Benefit From Fed Rate Hikes With a High-Yield Savings Account

The recent federal rate increases have been great for savers with high-yield savings accounts. It is not too late to take advantage.
Margarette Burnette
By Margarette Burnette 
Edited by Yuliya Goldshteyn

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The recent Federal Reserve interest rate increases have been great for savers with high-yield accounts. The best annual percentage yields soared from 0.50% in early 2022 to more than 3% now.

But not everyone has been able to take advantage. According to a 2021 survey from the Federal Deposit Insurance Corp., nearly 6 million households had no one with a checking or savings account. There are several reasons why, but the important takeaway is that a lot of people aren’t benefitting from strong savings rates. 

Even if you have a savings account, you could be missing out, especially if your account is at a big bank. It’s typical for large banks to pay as low as 0.01% savings APY, and many haven’t budged from that low rate this year.

As a customer, it’s not too late to change course. Here’s a look at what you might be missing out on and how to fix it.

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With a high-yield savings account, your money earns money

A high-yield savings account, also called a high-interest savings account, is one that earns a lot more in interest than the average savings account. As of November 2022, the average savings account earned about a quarter of a percent. High-yield accounts pay many times more (see the 3% mentioned above). That amounts to an even starker difference if you do the math.

For example, if you were to keep $5,000 in an account that earned 0.25% APY for a year, you’d earn a little over $12 in interest. But if you kept that same amount in an account that earned 3% for a year, you’d earn over $150 in interest.

Higher savings rates can help you keep up with inflation

Wonder why the APY on some accounts increased so quickly and so much this year? It’s because the Fed took steps to fight inflation by raising the federal funds rate, and that eventually affected savings accounts rates.

Those savings rates are a saving grace. They help shield your purchasing power against rising prices — at least a little bit.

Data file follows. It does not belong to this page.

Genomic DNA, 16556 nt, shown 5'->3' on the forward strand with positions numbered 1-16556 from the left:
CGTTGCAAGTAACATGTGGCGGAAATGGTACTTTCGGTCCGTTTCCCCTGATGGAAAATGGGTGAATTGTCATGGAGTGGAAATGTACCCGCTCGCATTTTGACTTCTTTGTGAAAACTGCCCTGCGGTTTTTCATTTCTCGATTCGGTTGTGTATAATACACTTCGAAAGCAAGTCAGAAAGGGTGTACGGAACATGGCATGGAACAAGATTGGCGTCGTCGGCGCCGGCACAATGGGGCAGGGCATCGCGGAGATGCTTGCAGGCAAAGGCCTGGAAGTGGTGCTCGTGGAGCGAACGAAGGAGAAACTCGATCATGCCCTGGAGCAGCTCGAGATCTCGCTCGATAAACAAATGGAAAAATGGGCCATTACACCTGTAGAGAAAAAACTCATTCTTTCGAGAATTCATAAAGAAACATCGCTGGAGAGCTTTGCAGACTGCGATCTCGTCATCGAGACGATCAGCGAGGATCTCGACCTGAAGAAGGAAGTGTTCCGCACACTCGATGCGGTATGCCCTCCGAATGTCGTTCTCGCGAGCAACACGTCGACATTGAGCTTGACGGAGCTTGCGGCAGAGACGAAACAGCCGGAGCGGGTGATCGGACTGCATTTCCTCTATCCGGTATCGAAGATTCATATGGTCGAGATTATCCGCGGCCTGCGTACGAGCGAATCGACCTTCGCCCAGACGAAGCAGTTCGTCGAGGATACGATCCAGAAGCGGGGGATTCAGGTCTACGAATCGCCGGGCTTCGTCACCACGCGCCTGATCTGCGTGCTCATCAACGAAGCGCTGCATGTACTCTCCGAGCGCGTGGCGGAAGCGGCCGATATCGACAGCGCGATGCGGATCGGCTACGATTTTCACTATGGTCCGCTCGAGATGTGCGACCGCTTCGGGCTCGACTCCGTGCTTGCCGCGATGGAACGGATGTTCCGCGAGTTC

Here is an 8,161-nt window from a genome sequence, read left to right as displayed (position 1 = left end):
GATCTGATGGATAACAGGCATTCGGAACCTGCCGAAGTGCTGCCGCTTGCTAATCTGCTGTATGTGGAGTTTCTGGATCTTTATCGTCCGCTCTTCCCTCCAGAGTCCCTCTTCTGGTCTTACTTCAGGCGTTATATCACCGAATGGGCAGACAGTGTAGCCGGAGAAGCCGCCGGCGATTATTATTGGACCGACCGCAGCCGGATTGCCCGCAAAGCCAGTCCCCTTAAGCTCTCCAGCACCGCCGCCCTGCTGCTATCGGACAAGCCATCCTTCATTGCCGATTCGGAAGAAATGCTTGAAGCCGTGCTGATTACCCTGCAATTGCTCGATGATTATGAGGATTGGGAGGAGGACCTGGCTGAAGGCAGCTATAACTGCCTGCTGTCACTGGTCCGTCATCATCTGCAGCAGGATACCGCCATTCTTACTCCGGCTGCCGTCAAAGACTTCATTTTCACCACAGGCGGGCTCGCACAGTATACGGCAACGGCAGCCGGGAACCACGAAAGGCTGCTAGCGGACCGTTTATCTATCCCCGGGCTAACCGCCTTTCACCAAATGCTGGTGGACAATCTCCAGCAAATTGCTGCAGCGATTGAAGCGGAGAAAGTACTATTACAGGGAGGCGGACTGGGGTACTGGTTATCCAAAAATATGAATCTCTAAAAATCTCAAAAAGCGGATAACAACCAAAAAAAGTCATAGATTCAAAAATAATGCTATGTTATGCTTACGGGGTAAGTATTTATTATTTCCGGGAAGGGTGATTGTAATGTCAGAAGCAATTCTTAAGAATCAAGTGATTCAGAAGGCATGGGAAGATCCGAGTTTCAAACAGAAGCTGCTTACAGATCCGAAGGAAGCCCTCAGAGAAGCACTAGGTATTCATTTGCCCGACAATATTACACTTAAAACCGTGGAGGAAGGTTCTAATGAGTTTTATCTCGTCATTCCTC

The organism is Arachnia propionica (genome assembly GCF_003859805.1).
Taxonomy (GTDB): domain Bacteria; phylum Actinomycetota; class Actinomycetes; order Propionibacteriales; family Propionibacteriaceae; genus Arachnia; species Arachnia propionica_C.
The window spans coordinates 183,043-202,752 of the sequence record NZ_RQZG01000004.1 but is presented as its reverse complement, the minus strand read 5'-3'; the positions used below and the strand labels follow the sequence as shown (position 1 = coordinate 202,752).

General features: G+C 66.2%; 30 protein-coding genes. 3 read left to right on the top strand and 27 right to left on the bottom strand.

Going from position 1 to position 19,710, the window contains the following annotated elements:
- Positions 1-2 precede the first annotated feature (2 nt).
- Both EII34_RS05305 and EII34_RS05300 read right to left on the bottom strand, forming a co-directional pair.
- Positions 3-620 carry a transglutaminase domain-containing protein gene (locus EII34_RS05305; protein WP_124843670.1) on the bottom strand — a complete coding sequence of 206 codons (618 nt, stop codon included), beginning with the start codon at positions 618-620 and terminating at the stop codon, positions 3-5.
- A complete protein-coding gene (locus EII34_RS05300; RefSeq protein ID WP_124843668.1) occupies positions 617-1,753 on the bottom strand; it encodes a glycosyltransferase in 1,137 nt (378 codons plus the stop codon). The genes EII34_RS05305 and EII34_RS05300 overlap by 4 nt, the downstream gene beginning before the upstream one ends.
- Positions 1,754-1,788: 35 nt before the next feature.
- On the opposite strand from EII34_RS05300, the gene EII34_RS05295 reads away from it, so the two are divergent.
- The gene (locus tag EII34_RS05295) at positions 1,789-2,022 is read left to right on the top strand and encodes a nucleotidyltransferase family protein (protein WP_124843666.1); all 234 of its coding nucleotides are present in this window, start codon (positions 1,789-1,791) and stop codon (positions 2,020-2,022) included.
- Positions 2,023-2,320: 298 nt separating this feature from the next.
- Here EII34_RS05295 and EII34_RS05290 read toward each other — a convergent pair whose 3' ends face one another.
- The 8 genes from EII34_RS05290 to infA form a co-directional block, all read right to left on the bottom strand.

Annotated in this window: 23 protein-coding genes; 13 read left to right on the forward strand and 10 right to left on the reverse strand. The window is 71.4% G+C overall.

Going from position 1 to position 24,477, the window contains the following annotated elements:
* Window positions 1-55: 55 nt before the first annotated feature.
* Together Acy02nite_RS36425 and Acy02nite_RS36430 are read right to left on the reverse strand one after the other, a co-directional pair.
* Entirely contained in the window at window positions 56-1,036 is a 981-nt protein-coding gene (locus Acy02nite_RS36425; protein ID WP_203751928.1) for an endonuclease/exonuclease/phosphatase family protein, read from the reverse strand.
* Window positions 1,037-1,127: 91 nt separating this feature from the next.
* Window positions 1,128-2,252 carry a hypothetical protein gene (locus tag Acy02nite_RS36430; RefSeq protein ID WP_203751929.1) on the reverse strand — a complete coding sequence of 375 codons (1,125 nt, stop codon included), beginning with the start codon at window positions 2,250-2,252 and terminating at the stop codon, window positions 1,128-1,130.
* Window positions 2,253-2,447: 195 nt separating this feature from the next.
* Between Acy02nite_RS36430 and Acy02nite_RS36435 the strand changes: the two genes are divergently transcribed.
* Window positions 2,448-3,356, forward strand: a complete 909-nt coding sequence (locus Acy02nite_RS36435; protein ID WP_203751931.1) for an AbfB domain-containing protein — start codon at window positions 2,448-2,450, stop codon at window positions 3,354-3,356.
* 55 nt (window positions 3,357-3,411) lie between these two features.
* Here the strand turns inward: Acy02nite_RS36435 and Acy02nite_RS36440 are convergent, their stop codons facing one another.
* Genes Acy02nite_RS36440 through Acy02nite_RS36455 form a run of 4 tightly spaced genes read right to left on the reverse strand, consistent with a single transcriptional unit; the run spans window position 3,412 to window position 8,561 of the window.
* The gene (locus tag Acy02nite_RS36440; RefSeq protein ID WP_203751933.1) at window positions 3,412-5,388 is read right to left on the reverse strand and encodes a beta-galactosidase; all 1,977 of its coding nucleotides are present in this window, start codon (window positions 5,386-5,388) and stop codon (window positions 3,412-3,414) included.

And prices have been rising. According to the U.S. Bureau of Labor Statistics' consumer price index, which is used as a proxy for inflation, the year-over-year price increase for a select set of goods and services in November 2022 was 7.1%.

But if you are able to squirrel away savings into a high-yield account, you can help shield your purchasing power against rising prices because the interest you earn helps counteract those price increases. 

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Member FDIC

SoFi Checking and Savings

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APY

3.75%

Min. balance for APY

$0

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Member FDIC

Marcus by Goldman Sachs Online Savings Account

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APY

3.50%

Min. balance for APY

$0

At 3% APY, even the best high-yield accounts aren’t keeping up with the rate of inflation, but protecting some of your spending power is better than protecting none of it.

What to look for in a high-yield savings account

When searching for a high-yield account, look for one with strong rates (right now, that means 3% and above) and low or no monthly fees.

Don’t have a bank branch around the corner? No problem. Some of the best savings accounts tend to be online options, where you can do basic banking, such as mobile check deposit and automatic transfers, from your mobile device or computer. Online financial institutions tend to have competitive rates because they can take the money they save on overhead paying for branches and pass them on to customers in the form of higher rates.

What to do if you can’t open a savings account

Not everyone who applies for a savings account gets approved on their first try. The institution may not be able to confirm your identity. Or you may have a negative banking history, such as a past unpaid bank fee, that was reported to a consumer reporting agency, such as ChexSystems

If it happens to you, remember that to maximize savings, you’re playing the long game. You can take steps today to get your consumer file on track, perhaps by opening a second chance bank account. If you establish a solid banking history for a few months or a year, you may be in a better position to open a regular account and shop around for a high-yield option.

Recent Fed rate increases have been a boon to savers with money in high-yield bank accounts. On the other hand, those without these accounts were less likely to see benefits. But savings rates are still strong, and it's not too late to open a high-yield account and start taking advantage.

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